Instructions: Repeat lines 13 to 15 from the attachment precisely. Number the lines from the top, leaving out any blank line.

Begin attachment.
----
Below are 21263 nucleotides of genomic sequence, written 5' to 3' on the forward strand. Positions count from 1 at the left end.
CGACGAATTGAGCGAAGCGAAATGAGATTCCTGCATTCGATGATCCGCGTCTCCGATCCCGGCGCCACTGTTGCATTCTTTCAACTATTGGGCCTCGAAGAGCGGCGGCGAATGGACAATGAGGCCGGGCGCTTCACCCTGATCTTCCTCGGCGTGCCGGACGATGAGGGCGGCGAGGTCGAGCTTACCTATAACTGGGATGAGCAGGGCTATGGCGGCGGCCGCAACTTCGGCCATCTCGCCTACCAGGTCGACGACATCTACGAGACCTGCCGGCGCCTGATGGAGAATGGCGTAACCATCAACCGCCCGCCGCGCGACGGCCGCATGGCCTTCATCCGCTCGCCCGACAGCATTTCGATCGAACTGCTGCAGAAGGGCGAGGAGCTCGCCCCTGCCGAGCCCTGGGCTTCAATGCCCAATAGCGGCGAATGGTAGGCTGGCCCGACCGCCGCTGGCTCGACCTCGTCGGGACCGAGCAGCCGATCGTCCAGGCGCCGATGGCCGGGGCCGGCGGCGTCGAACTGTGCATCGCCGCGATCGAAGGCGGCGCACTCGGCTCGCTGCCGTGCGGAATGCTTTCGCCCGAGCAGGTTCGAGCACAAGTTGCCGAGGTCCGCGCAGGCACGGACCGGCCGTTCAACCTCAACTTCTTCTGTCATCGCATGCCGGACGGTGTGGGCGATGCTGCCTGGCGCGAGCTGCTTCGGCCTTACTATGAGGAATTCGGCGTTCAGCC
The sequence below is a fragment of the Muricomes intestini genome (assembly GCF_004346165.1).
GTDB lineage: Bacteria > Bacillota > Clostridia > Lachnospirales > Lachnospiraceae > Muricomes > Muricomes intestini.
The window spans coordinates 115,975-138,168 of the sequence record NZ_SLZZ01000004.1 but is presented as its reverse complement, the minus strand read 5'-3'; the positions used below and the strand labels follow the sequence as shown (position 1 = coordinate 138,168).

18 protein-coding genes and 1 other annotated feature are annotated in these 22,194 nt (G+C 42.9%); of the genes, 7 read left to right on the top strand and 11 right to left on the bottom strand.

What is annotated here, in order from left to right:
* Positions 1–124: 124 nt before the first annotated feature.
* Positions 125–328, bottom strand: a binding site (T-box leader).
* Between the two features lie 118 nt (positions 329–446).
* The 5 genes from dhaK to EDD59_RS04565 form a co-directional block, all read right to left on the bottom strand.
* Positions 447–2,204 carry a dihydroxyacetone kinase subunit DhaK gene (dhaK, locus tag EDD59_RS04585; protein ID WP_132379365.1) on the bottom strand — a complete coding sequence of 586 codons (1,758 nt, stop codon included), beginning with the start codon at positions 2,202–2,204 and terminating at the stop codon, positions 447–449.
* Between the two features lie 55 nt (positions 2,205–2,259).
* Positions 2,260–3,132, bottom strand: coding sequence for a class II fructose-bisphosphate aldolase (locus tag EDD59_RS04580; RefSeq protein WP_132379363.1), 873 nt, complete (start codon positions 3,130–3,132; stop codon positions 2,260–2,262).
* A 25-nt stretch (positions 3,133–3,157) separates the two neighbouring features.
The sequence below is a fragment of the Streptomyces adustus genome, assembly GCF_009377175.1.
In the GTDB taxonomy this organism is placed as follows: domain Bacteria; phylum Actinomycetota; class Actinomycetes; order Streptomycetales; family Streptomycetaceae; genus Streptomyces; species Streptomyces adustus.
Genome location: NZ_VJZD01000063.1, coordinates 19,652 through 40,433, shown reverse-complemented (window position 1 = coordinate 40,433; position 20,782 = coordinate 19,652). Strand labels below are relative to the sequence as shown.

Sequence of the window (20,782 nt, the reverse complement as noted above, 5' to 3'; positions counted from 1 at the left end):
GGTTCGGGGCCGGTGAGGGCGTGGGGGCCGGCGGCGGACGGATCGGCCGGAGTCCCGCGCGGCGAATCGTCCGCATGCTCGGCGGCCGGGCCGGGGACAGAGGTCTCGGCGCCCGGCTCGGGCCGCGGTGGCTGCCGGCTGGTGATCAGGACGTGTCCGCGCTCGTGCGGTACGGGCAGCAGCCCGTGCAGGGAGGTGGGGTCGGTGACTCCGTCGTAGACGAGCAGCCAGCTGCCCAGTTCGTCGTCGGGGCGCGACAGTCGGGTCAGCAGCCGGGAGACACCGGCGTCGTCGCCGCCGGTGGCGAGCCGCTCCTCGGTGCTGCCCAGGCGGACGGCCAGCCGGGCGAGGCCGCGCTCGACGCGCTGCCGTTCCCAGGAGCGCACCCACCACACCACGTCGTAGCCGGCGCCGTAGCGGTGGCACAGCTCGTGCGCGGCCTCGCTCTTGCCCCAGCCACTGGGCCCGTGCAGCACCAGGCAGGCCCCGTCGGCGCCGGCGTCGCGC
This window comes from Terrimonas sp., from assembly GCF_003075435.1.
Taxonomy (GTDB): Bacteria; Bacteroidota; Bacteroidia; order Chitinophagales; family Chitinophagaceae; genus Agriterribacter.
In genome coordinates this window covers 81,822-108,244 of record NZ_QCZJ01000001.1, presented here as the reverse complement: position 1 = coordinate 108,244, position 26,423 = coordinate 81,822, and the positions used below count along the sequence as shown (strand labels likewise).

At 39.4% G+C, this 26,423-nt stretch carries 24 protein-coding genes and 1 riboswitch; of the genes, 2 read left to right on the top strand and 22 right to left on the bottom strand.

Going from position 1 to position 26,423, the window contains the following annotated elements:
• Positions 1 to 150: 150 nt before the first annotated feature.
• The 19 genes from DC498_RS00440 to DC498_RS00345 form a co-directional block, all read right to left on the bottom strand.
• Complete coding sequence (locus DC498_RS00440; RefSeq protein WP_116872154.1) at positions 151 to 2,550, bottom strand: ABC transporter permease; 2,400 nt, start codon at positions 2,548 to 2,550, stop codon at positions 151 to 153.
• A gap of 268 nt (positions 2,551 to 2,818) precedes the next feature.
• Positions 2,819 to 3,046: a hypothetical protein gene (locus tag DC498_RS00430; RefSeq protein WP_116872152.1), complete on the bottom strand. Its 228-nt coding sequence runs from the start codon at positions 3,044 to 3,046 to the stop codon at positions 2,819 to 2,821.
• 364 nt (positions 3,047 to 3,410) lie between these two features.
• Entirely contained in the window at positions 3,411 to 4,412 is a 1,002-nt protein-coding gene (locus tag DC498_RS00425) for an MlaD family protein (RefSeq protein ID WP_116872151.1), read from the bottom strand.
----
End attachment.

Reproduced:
* Between the two features lie 55 nt (positions 2,205–2,259).
* Positions 2,260–3,132, bottom strand: coding sequence for a class II fructose-bisphosphate aldolase (locus tag EDD59_RS04580; RefSeq protein WP_132379363.1), 873 nt, complete (start codon positions 3,130–3,132; stop codon positions 2,260–2,262).
* A 25-nt stretch (positions 3,133–3,157) separates the two neighbouring features.